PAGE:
The Meaning of “threat to the person’s life or liberty” in the Migration Act

By Craig Over

In Minister for Immigration and Border Protection v WZAPN; WZARV v Minister for Immigration and Border Protection [2015] HCA 22, the High Court of Australia ruled that, under the Migration Act 1958 (Cth),‘a threat to the person’s life of liberty’ does not include episodes of temporary detention. Coincidentally, this decision arrived during Refugee Week celebrations in May. Section 91R of the Migration Act 1958 (Cth) sets out the legislative regime under which a foreign national or a stateless person may seek the protection of Australia. It is the Commonwealth Parliament’s response to its obligations under Article 1A(2) of the Refugees Convention.

Born in Iran, the first claimant, WZAPN, is a stateless Faili Kurd seeking to escape persecution at the hands of the Basij, a paramilitary force of vigilantes. The second claimant, WZARV, is a Sri Lankan citizen who came to Australia by boat seeking protection. WZARV claimed that he was detained on numerous occasions by Sri Lankan forces, was forced to undertake a day’s training with the Liberation Tigers of Tamil Eelam and was injured by a bomb explosion. In both instances the Independent Merits Reviewer did not consider that the claimants fell under the description of persons to whom Australia owed protection obligations. Both made claims for protection under section 91R(2)(a), and while arising out of different factual circumstances, the High Court determined to hear the matter simultaneously, because they essentially dealt with identical questions of law. The appeal was allowed for the first claimant, WZAPN, however, the Court dismissed the second claimant’s appeal.

As stated by the Court, the question for determination in this case was:

whether the likelihood of future episodes of temporary detention constitutes a threat to liberty within s 91R(2)(a) of the Act, irrespective of the circumstances and consequences of that detention for the person seeking refugee status.

In other words, the High Court questioned whether temporary detention constitutes ‘serious harm’ for the purposes of section 91R(1)(b). The claimants argued in the affirmative and, notwithstanding the ‘frequency, length or conditions of that detention and its consequences for the detainee’, they both argued that detention alone necessarily constitutes serious harm.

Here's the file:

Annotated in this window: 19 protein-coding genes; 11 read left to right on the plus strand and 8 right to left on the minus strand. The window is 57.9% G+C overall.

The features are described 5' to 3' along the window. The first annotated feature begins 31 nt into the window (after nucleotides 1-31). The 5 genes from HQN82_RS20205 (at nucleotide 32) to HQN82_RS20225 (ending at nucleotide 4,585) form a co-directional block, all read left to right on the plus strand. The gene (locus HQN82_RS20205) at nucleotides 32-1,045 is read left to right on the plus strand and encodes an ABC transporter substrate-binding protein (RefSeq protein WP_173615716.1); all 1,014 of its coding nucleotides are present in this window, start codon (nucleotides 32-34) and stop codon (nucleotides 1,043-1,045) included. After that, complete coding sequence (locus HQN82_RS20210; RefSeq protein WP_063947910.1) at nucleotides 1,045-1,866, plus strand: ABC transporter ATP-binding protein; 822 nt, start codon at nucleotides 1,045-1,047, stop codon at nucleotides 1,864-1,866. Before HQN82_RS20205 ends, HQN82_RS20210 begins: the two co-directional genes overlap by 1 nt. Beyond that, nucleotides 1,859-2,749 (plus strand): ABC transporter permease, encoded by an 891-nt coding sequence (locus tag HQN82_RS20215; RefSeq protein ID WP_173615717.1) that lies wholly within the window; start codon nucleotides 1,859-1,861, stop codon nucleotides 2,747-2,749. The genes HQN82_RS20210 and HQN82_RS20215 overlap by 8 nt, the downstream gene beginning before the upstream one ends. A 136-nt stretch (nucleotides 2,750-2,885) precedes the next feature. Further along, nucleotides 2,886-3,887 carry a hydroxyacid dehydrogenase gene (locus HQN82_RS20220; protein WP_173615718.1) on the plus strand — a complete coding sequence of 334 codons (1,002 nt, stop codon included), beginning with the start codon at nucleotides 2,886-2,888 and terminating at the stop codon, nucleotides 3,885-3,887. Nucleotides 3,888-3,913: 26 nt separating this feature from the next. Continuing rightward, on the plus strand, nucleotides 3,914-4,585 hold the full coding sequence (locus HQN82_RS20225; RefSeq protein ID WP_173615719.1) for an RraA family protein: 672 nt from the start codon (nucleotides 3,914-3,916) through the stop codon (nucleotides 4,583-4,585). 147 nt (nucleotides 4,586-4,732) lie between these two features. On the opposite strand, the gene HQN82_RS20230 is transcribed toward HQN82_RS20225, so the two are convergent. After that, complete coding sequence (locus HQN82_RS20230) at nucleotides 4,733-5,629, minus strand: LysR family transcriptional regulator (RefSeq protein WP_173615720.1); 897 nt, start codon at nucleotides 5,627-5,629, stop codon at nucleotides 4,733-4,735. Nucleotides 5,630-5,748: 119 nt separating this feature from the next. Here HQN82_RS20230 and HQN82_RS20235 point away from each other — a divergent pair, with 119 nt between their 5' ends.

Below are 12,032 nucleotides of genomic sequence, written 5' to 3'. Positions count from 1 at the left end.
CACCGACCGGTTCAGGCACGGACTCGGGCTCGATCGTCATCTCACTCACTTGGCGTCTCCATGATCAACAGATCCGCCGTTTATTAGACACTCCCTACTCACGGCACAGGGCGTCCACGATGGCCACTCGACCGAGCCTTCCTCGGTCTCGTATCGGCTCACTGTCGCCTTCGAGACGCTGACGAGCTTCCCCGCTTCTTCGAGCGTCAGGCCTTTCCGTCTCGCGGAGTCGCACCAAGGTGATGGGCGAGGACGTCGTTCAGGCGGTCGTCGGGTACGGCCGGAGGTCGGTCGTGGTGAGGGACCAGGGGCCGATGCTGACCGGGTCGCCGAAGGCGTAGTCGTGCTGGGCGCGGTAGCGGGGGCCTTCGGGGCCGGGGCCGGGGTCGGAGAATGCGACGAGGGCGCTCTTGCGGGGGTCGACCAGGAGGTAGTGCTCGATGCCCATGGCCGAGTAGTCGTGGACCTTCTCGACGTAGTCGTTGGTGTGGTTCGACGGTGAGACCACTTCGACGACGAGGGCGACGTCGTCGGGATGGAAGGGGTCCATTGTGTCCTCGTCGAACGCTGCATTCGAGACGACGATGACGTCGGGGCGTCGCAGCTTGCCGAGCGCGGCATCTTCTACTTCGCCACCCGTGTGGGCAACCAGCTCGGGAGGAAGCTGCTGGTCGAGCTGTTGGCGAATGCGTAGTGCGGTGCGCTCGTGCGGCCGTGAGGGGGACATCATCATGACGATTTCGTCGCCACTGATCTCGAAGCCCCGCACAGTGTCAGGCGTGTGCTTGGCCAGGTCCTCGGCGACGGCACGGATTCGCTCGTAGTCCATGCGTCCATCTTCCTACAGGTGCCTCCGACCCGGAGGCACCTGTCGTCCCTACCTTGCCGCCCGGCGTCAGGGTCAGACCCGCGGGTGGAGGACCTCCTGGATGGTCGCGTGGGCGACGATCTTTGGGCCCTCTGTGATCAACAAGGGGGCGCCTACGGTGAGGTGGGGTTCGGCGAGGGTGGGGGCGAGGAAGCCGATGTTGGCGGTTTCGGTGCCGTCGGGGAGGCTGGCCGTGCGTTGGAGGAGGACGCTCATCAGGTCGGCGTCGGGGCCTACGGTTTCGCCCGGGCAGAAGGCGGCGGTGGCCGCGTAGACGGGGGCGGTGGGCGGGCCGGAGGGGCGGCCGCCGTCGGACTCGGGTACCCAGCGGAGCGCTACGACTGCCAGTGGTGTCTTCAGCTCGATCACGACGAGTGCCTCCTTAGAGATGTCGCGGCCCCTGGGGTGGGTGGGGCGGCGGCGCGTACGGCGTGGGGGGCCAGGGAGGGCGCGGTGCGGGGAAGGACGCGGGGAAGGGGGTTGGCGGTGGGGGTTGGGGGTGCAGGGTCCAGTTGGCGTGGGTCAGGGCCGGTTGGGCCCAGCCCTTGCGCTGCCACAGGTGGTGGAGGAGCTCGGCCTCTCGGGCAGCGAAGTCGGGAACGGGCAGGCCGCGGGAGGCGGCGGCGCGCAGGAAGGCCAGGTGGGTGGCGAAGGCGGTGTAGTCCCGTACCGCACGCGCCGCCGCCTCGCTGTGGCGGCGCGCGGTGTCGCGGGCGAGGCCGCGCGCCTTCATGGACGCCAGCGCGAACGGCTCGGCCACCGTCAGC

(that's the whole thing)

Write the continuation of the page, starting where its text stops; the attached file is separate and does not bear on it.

The High Court declined to accept that the loss of liberty, within the meaning of the Act, could involve relatively short periods of detention. Instead it posited that to suggest such a construction would invite a comparative exercise ‘between the loss of liberty in a comprehensive sense and a temporary diminution in the enjoyment of some aspect of liberty.’ The High Court favoured a qualitative approach where a decision-maker is required to make an assessment which ‘will include an evaluation of the nature and gravity of the loss of liberty.’ Their Honours continued:

Whether the likelihood of detention in any case rises to the level of serious harm instanced by s 91R(2)(a) is a question which invites a consideration of the circumstances and consequences of that detention.

Their Honours also observed that temporary and spontaneous detention would fall more naturally under 91R(2)(b): ‘significant physical harassment of the person;’ a provision which also requires ‘a decision-maker to consider the gravity and frequency of the incidents in which harassment is said to have occurred: that task is indisputably one of fact and degree.’ In concluding the High Court stated that:

Both the Convention and s 91R of the Act embody an approach which is concerned with the effects of actions upon persons in terms of harm to them. That approach is not engaged automatically upon the demonstration of any breach, or apprehended breach, of human rights in their country of nationality or former habitual residence.

This case is significant for legal practitioners and governmental personnel working in the Department of Immigration and Border Protection, but more poignantly those who, both within and outside detention facilities, are seeking Australia’s protection. The manner and method, however, by which Australia meets its international obligations, and more broadly, its moral obligations, in respect of immigration is undoubtedly a controversial issue. Nevertheless, how Australia does this is a matter for the Parliament and ultimately, the Australian community. By closely examining the words of the statute and the context through which it was enacted, the High Court gave effect to the parliamentary intention. That, it seems here, is to narrow the eligibility of those who might seek Australian protection.

Suggested Citation

Craig Over, ‘The Meaning of Temporary Detention in the Migration Act’, Law and Justice, 6 July 2015 (La Trobe Law School Blog,

Marc Trabsky